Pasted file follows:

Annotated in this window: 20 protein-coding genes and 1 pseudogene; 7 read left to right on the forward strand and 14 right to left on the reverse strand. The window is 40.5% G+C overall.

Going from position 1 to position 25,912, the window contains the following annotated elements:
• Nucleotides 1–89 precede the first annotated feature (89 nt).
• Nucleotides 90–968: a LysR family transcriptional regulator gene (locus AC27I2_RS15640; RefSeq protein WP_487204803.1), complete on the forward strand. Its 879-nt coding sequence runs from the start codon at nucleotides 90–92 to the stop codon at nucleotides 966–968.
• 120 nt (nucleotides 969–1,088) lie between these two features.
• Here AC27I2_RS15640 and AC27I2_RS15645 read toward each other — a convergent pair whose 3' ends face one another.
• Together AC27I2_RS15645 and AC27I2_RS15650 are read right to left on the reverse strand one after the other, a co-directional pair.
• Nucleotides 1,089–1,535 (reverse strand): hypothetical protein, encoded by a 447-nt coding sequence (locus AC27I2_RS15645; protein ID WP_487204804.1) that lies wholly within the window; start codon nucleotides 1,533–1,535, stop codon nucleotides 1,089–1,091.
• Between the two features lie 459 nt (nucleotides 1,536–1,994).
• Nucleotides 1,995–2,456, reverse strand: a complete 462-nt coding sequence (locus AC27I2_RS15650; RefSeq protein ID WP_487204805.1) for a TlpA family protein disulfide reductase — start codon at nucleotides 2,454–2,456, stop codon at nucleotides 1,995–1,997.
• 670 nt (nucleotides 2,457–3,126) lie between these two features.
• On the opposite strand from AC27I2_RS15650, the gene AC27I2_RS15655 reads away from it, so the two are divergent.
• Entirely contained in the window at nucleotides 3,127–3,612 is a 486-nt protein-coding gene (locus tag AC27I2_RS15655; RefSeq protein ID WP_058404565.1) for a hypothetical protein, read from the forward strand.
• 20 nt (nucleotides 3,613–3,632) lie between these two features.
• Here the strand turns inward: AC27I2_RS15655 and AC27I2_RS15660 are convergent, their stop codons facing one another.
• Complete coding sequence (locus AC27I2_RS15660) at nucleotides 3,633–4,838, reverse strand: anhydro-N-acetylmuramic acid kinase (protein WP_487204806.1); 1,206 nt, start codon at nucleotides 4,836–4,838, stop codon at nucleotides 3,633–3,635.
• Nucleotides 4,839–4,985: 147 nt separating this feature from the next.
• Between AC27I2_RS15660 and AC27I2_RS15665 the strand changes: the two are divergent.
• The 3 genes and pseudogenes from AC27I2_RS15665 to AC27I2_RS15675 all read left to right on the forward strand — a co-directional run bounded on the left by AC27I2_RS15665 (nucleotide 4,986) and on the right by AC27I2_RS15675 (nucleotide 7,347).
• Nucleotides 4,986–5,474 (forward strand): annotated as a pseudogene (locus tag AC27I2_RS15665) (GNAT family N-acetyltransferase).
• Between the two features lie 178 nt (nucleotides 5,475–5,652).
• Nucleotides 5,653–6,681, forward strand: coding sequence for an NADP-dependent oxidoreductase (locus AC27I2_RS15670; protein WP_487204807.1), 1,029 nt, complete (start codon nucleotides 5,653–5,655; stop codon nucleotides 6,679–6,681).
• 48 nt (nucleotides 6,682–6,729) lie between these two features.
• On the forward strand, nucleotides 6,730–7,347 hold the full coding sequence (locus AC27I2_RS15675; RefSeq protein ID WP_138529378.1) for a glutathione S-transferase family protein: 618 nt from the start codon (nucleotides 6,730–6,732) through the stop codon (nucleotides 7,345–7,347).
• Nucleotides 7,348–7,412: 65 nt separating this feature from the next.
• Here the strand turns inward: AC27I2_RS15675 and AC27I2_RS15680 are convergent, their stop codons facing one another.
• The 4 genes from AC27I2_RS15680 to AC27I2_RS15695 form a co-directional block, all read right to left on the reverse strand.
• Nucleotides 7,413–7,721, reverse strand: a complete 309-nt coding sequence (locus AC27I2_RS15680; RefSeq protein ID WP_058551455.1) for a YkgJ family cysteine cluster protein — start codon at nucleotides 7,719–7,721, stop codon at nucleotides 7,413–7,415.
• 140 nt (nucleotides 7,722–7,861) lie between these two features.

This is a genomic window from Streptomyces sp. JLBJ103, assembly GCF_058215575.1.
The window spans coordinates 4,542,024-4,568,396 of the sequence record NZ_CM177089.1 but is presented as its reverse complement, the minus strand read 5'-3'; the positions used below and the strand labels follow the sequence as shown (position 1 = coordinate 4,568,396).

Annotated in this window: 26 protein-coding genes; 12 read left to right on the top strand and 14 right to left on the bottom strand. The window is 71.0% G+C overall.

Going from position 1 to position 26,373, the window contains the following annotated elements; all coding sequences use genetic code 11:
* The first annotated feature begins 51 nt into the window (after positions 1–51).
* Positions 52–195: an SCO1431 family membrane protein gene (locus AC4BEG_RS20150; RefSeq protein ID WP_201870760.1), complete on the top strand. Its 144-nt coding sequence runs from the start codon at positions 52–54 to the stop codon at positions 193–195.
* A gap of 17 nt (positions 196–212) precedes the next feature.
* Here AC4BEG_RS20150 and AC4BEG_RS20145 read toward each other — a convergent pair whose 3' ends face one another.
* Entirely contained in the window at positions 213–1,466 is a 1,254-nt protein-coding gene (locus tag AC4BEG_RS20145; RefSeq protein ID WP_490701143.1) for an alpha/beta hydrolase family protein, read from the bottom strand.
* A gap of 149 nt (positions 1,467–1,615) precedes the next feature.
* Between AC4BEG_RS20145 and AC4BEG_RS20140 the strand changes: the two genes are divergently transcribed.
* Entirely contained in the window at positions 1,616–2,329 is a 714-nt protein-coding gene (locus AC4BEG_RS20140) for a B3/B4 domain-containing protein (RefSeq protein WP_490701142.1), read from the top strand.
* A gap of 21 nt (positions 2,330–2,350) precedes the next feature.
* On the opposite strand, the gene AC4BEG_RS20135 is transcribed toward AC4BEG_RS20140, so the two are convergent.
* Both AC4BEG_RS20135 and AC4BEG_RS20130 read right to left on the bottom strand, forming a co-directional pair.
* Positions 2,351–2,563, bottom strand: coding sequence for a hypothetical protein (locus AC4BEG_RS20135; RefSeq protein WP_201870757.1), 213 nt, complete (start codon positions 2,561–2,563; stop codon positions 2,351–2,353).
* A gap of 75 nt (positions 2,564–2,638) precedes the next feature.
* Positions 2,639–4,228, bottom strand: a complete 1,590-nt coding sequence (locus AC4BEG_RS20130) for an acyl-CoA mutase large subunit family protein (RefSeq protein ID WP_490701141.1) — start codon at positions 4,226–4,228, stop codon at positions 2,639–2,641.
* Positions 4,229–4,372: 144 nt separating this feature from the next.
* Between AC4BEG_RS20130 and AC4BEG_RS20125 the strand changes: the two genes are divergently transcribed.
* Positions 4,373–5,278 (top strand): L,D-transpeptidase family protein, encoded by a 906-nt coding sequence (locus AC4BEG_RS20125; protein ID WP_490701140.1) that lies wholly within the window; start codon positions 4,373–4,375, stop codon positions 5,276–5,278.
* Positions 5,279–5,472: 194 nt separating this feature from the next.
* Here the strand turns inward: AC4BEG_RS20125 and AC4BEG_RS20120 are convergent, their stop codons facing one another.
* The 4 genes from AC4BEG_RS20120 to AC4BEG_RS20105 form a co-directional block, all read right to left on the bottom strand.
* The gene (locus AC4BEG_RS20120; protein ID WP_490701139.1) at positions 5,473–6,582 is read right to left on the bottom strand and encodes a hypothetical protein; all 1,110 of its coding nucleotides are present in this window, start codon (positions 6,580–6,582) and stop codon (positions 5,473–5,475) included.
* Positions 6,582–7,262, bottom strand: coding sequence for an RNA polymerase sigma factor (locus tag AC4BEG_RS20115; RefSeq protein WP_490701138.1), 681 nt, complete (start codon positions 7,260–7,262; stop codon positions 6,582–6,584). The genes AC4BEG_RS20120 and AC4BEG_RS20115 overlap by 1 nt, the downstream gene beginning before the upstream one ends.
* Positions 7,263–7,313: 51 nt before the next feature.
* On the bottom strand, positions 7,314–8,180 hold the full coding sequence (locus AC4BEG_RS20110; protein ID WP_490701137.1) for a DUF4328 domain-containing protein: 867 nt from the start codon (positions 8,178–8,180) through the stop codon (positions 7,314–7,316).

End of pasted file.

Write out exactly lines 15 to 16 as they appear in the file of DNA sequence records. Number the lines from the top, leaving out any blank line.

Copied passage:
• Here the strand turns inward: AC27I2_RS15655 and AC27I2_RS15660 are convergent, their stop codons facing one another.
• Complete coding sequence (locus AC27I2_RS15660) at nucleotides 3,633–4,838, reverse strand: anhydro-N-acetylmuramic acid kinase (protein WP_487204806.1); 1,206 nt, start codon at nucleotides 4,836–4,838, stop codon at nucleotides 3,633–3,635.